A snob is a person who believes in the existence of an equation between status and human worth.1 The term also refers to a person who believes that some people are inherently inferior to him or her for any one of a variety of reasons, including real or supposed intellect, wealth, education, ancestry, power, physical strength, class, taste, beauty, nationality, fame, extreme success of a family member or friend, etc. Often this form of snobbery reflects the snob's personal attributes. For example, a common snobbery of the affluent is the belief that wealth is either the cause or result of superiority, or both.citation needed Both definitions are used as a pejorative.
The word "snobbery" came into use the first time in England during the 1820s. It was said to have derived from the habit of many Oxford and Cambridge colleges of writing sine nobilitate (without nobility) or s.nob. next to the names of ordinary students on examination lists in order to distinguish them from their aristocratic peers.1 These common, but typically wealthy students would then emulate symbols of aristocratic status (driver, maid etc.), and were then in turn mockingly identified as "snobs" by the aristocrats. After the later changing of the meaning of the term "snob", people with such emulation behaviour are now referred to as "snob victims".
The term "snob" is often misused when describing a "gold-tap owner",1 i.e. a person who insists on displaying (sometimes non-existing) wealth through conspicuous consumption of luxury goods (clothes, jewellery, cars etc.). Such person on the contrary craves the attention of snobs, trying to convince them with such consumption of his or her wealth and therefore status. Sophisticated snobs will then often assess that in such case there is no equation between (apparent) wealth and status, reducing the gold-tap owner to the object of their mockery. Such person is referred to as a snob victim. The snob victim may be exploited economically by being deceived by a seller of aspirational goods (by means of e.g. advertising) into believing that status can indeed be acquired through consumption of such goods.
Snobs can through time be found ingratiating themselves with a range of prominent groups – soldiers (Sparta, 400 BC), bishops (Rome, 1500), poets (Weimar, 1815), farmers (China, 1967) - for the primary interests of snobs is power, and as the distribution of power changes, so, naturally and immediately, will the objects of the snob's admiration.1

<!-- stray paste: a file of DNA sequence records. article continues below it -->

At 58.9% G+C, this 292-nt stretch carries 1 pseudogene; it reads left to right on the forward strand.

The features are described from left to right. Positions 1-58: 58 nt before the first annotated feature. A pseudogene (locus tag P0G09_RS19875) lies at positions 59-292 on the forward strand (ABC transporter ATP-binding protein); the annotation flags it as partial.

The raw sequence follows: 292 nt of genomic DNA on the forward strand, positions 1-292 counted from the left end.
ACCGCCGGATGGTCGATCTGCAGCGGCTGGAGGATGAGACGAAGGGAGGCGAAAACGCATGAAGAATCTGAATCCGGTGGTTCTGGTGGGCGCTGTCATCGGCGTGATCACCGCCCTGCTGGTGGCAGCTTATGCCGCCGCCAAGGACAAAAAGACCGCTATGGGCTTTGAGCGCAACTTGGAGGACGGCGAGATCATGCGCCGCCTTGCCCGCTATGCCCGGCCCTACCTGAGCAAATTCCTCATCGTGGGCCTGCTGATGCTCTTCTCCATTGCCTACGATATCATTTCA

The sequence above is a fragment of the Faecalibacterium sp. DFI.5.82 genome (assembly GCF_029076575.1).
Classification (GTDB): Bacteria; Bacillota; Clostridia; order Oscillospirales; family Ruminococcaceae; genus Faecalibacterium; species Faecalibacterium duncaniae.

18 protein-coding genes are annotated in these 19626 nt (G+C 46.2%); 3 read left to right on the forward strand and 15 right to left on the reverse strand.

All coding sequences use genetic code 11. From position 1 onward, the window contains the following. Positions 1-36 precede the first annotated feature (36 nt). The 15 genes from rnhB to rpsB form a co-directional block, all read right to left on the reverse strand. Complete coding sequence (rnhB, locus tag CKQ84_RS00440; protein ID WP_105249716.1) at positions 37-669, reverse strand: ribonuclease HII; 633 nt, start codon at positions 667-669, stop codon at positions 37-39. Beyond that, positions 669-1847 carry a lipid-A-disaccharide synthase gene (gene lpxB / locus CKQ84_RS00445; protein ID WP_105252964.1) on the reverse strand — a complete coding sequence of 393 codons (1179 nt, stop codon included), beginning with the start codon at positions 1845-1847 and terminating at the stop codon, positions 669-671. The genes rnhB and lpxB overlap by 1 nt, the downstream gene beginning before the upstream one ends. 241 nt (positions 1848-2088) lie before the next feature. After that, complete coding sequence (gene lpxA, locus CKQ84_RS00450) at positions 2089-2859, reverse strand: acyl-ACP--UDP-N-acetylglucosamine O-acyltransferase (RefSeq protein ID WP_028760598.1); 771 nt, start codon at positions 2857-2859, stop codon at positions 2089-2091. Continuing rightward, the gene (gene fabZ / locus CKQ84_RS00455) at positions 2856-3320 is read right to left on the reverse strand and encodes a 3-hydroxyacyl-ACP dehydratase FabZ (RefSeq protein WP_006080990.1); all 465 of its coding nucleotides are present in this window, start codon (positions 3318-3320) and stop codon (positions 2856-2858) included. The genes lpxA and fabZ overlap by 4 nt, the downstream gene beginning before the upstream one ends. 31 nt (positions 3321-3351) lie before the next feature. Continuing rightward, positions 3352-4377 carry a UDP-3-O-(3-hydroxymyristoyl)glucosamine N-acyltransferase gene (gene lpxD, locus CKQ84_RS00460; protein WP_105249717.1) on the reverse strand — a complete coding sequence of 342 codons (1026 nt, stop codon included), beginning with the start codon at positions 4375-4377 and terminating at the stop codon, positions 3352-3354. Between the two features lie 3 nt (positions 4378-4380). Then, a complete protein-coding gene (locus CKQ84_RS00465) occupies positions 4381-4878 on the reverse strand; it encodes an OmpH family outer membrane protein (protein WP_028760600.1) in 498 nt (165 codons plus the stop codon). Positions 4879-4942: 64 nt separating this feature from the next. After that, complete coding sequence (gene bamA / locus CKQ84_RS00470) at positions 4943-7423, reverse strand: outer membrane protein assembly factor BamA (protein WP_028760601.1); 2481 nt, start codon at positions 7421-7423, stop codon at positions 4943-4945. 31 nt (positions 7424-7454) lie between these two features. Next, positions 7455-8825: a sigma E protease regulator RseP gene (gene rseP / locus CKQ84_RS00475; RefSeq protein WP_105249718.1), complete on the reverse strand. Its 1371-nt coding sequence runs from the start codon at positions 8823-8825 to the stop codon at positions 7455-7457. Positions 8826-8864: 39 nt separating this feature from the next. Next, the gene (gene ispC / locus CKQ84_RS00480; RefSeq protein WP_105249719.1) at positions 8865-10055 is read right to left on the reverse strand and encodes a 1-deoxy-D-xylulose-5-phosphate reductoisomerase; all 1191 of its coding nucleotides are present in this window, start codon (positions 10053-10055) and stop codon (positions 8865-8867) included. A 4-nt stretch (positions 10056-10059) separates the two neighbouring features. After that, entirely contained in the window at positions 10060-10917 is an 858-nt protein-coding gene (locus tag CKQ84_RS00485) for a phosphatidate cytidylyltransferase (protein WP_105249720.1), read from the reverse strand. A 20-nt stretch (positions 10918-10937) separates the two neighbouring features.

Snobbery existed also in mediaeval feudal aristocratic Europe, when the clothing, manners, language and tastes of every class were strictly codified by customs or law. Chaucer, a poet moving in the court circles, noted the provincial French spoken by the Prioress among the Canterbury pilgrims:
And French she spoke full fair and fetisly
After the school of Stratford atte Bowe,For French of Paris was to her unknowe.
William Rothwell notes "the simplistic contrast between the 'pure' French of Paris and her 'defective' French of Stratford atte Bowe that would invite disparagement."2 The disparagement is an element of the snobbery.
Snobbery surfaced more strongly as the structure of the society changed, and the bourgeoisie had the possibility to imitate aristocracy. Snobbery appears when elements of culture are perceived as belonging to an aristocracy or elite, and some people (the snobs) feel that the mere adoption of the fashion and tastes of the elite or aristocracy is sufficient to include someone in the elites, upper classes or aristocracy.
However, a form of snobbery can be adopted by someone not a part of that group; a pseudo-intellectual, a celebrity worshipper, and a poor person idolizing money and the rich are types of snobs who do not base their snobbery on their personal attributes. Such a snob idolizes and imitates, if possible, the manners, worldview, and lifestyle of a classification of people to which they aspire, but do not belong, and to which they may never belong (wealthy, famous, intellectual, beautiful, etc.).
William Hazlitt observed, in a culture where deference to class was accepted as a positive and unifying principle,3 "Fashion is gentility running away from vulgarity, and afraid of being overtaken by it," adding subversively, "It is a sign the two things are not very far apart."4 The English novelist Bulwer-Lytton remarked in passing, "Ideas travel upwards, manners downwards."5 It was not the deeply ingrained and fundamentally accepted idea of "one's betters" that has marked snobbery in traditional European and American culture, but "aping one's betters".
Snobbery is a defensive expression of social insecurity, flourishing most where an Establishment has become less than secure in the exercise of its traditional prerogatives, and thus it was more an organizing principle for Thackeray's glimpses of British society in the threatening atmosphere of the 1840s than it was of Hazlitt, writing in the comparative social stability of the 1820s.6
- De Botton, A. (2004), Status Axiety. London: Hamish Hamilton
- Rothwell, "Stratford Atte Bowe re-visited" The Chaucer Review, 2001.
- The social historian G.M. Trevelyan referred to the deferential principle in British society as "beneficent snobbery", according to Ray 1955:24.
- Hazlitt, Conversations with Northcote, quoted in Gordon N. Ray, "Thackeray's 'Book of Snobs'", Nineteenth-Century Fiction 10.1 (June 1955:22-33) p. 25; Ray examines the context of snobbery in contemporaneous society.
- Bulwer-Lytton, England and the English, noted in Ray 1955:24.
- See: Ray 1955:25f.
- Joseph Epstein, "In a snob-free zone": "Is there a place where one is outside all snobbish concerns—neither wanting to get in anywhere, nor needing to keep anyone else out?"